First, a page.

whois Thu 08-Nov-12 20:12:05

Brave decision.

Glad you have DH support. Hope everyone else backs off!

ChippingInLovesAutumn Thu 08-Nov-12 20:18:59

Two of her own daughters don't wear a scarf and she's pitching a fit at you? Blimey.

Don't keep justifying yourself, you have gone above & beyond already by telling her why you have made this decision, it's now time for her to accept your decision and keep her beak out.

TwitchyTail Thu 08-Nov-12 20:31:05

Good for you for thinking for yourself and doing what feels right.

Ignore the busybodies. They'll get over it. A piece of material doesn't change what's inside.

cantspel Thu 08-Nov-12 20:32:38

If you have already told them your views on wearing the scarf then i would refuse to discuss it anymore. Just tell them this is your discision and it is not up for discussion.

You dont have to justify to anyone why you have chosen to take off your scarf.

NoScarfOnMyHead Thu 08-Nov-12 20:46:28

thankyou everyone from the bottom of my heart. x

Softlysoftly Thu 08-Nov-12 21:23:47

Possibly you should point out to her the evil in talking badly about things that do not concern her. Point out that she should read and interpret the word of her god herself rather than through the filter of others.

"Prophet Muhammad (saw) said: "No servants of Allah's (SWT) belief will be correct until his heart is corrected, and his heart will never be corrected until his tongue is." The first phase of achieving this correctness is for a person to give up that which does not concern them and not to involve themselves in things that they were not asked about."

SirBoobAlot Thu 08-Nov-12 21:27:59

Do what works for you. This isn't a decision you have rushed into, its something you have considered and looked at from every angle. You have come to the conclusion that is best for you as an individual.

Hand holding and lots of love. I think you're being very brave. Well done smile thanks

Peanutbutterfingers Thu 08-Nov-12 21:38:26

Well done for standing up for what is right for you and your body. For what it's worth I'd treat criticism exactly how you would with anything else where you have different opinions and beliefs. Keep smiling and say 'really? That's interesting' without offering counter arguments or feelings. It's hard to fight someone who is agreeing with you and you're not fuelling the fire.

Good luck!

GhostShip Thu 08-Nov-12 21:42:38

Well done for making a thoughout out conscious decision, and one that you probably knew would be met with disapproval. You're brave and I admire you smile

AdoraJingleBells Thu 08-Nov-12 21:50:55

You've done what you need to do for yourself. You have the support of your husband. Nothing else is needed. Some people will be shocked- that's their problem, some will try to tell you how to dress-it's none of their business. When MIL comments simply tell her it is your own decision. When her friend comments either tell her you're doing no worse than her daughters, or the same answer as MIL gets. This is a decision for you about you and you have made it.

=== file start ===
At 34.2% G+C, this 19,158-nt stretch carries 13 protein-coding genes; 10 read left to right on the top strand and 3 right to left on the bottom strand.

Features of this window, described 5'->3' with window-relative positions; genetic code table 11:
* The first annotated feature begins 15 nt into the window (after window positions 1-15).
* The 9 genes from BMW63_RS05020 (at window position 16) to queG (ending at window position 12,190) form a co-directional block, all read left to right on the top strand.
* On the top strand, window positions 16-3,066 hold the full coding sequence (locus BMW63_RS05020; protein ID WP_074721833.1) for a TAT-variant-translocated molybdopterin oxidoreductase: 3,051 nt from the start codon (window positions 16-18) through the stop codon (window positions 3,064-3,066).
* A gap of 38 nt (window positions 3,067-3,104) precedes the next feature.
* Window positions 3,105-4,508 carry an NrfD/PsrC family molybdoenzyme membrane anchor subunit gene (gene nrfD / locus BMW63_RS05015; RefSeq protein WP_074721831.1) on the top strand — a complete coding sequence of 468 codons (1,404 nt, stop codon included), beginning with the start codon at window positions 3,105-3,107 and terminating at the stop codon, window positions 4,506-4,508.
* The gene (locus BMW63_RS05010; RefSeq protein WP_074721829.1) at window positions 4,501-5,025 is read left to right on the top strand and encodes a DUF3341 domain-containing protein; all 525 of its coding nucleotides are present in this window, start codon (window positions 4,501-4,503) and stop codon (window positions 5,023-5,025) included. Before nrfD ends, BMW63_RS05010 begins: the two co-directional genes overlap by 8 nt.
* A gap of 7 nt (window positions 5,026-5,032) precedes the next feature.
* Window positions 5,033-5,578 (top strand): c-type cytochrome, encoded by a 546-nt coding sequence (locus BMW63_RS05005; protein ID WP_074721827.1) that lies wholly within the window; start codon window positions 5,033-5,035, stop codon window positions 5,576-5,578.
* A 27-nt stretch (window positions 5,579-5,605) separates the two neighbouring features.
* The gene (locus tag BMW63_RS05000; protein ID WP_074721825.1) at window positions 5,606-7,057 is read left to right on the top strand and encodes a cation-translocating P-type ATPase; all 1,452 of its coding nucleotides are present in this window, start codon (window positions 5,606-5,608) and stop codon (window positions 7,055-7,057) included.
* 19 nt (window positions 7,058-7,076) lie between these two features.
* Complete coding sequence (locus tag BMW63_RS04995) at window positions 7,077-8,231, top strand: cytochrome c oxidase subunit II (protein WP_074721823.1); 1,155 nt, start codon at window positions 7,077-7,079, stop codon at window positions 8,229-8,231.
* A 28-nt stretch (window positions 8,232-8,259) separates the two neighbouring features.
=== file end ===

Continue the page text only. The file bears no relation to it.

Well done for taking the time to find out what didn't feel right, understand it and then change it.

Pictureperfect Thu 08-Nov-12 21:57:57

Good for you for sticking to what you feel is right for you. Some people do love to have something to judge people by and it's amazing the amount of 'good' religious people doing the judging yet don't stick to everything in their religion 100%, MiL are also a group known to like to judge!

I've not been in your situation but I'm sure it will get easier in time. Good luck coping with others

MooncupGoddess Thu 08-Nov-12 22:03:15

Good for you for doing all the reading and coming to your own conclusions. In my experience people quite often twist religious texts to mean what they want them to mean.

If you get hassle from people, can you bore them into the ground with scholarship? 'Well, A says XXX, but it does depend on the precise meaning of Y Arabic word, personally I would translate it as XXX but maybe you would disagree? What books would you recommend I read on the subject?' Ten to 1 they will go a bit pale and start asking what you're having for dinner smile

Alisvolatpropiis Thu 08-Nov-12 22:04:35

YANBU - <extends hand>

I'm no expert on the Koran,but it does simply state both men and women must dress modestly,I know that much. You are clearly very dedicated to your faith and are finding a way to observe it that is right for you.

Hope everyone backs off and supports your choice.

rogersmellyonthetelly Thu 08-Nov-12 22:10:42

Good for you! I had similar negative comments from people for turning up to church in jeans. as I said then, Him upstairs, whatever you call
Him, and however you worship Him, doesn't give a squashed banana what you are wearing on the outside, it's what's on the inside that is important, that you are pure in your heart and in your obedience to Him. All the rest is just window dressing.

Sallyingforth Thu 08-Nov-12 23:12:40

It is not mandatory, and it is a matter between you and your husband, it need not concern anyone else.

No, it's not between you and your husband. It's your choice alone. But it's good that he supports you.